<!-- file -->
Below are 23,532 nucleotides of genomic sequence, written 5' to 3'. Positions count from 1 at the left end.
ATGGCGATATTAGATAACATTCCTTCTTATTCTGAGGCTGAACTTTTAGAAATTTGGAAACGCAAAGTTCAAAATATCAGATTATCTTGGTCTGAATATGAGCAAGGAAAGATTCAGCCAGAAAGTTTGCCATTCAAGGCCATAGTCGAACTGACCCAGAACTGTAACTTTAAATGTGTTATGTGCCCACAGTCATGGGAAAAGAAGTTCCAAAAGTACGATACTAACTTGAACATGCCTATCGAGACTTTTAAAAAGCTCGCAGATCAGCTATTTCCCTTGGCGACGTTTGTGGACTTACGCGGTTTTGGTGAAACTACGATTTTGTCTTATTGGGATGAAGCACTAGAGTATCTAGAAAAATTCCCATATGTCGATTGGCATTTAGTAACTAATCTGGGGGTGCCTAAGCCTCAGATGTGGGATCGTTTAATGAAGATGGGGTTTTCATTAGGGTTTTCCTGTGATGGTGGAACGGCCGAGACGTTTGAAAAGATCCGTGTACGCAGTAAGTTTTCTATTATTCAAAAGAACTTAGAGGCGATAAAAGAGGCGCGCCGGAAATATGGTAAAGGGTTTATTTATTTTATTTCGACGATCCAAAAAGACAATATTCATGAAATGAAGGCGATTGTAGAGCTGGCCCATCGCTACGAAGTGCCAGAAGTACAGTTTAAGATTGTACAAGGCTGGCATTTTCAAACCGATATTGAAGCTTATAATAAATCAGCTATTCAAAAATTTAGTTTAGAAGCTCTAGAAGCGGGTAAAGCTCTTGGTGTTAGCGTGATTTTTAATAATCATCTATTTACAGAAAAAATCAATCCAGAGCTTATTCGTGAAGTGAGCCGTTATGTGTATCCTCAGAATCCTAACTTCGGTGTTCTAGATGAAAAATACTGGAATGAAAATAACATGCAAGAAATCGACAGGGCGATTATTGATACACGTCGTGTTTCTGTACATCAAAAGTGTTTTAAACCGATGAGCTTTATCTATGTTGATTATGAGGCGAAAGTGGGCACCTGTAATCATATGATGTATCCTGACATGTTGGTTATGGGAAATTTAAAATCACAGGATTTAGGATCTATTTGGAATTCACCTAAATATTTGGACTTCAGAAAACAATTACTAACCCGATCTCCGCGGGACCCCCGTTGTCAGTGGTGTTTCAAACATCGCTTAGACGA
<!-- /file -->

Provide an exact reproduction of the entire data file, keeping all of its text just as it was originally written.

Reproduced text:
Below are 23,532 nucleotides of genomic sequence, written 5' to 3'. Positions count from 1 at the left end.
ATGGCGATATTAGATAACATTCCTTCTTATTCTGAGGCTGAACTTTTAGAAATTTGGAAACGCAAAGTTCAAAATATCAGATTATCTTGGTCTGAATATGAGCAAGGAAAGATTCAGCCAGAAAGTTTGCCATTCAAGGCCATAGTCGAACTGACCCAGAACTGTAACTTTAAATGTGTTATGTGCCCACAGTCATGGGAAAAGAAGTTCCAAAAGTACGATACTAACTTGAACATGCCTATCGAGACTTTTAAAAAGCTCGCAGATCAGCTATTTCCCTTGGCGACGTTTGTGGACTTACGCGGTTTTGGTGAAACTACGATTTTGTCTTATTGGGATGAAGCACTAGAGTATCTAGAAAAATTCCCATATGTCGATTGGCATTTAGTAACTAATCTGGGGGTGCCTAAGCCTCAGATGTGGGATCGTTTAATGAAGATGGGGTTTTCATTAGGGTTTTCCTGTGATGGTGGAACGGCCGAGACGTTTGAAAAGATCCGTGTACGCAGTAAGTTTTCTATTATTCAAAAGAACTTAGAGGCGATAAAAGAGGCGCGCCGGAAATATGGTAAAGGGTTTATTTATTTTATTTCGACGATCCAAAAAGACAATATTCATGAAATGAAGGCGATTGTAGAGCTGGCCCATCGCTACGAAGTGCCAGAAGTACAGTTTAAGATTGTACAAGGCTGGCATTTTCAAACCGATATTGAAGCTTATAATAAATCAGCTATTCAAAAATTTAGTTTAGAAGCTCTAGAAGCGGGTAAAGCTCTTGGTGTTAGCGTGATTTTTAATAATCATCTATTTACAGAAAAAATCAATCCAGAGCTTATTCGTGAAGTGAGCCGTTATGTGTATCCTCAGAATCCTAACTTCGGTGTTCTAGATGAAAAATACTGGAATGAAAATAACATGCAAGAAATCGACAGGGCGATTATTGATACACGTCGTGTTTCTGTACATCAAAAGTGTTTTAAACCGATGAGCTTTATCTATGTTGATTATGAGGCGAAAGTGGGCACCTGTAATCATATGATGTATCCTGACATGTTGGTTATGGGAAATTTAAAATCACAGGATTTAGGATCTATTTGGAATTCACCTAAATATTTGGACTTCAGAAAACAATTACTAACCCGATCTCCGCGGGACCCCCGTTGTCAGTGGTGTTTCAAACATCGCTTAGACGA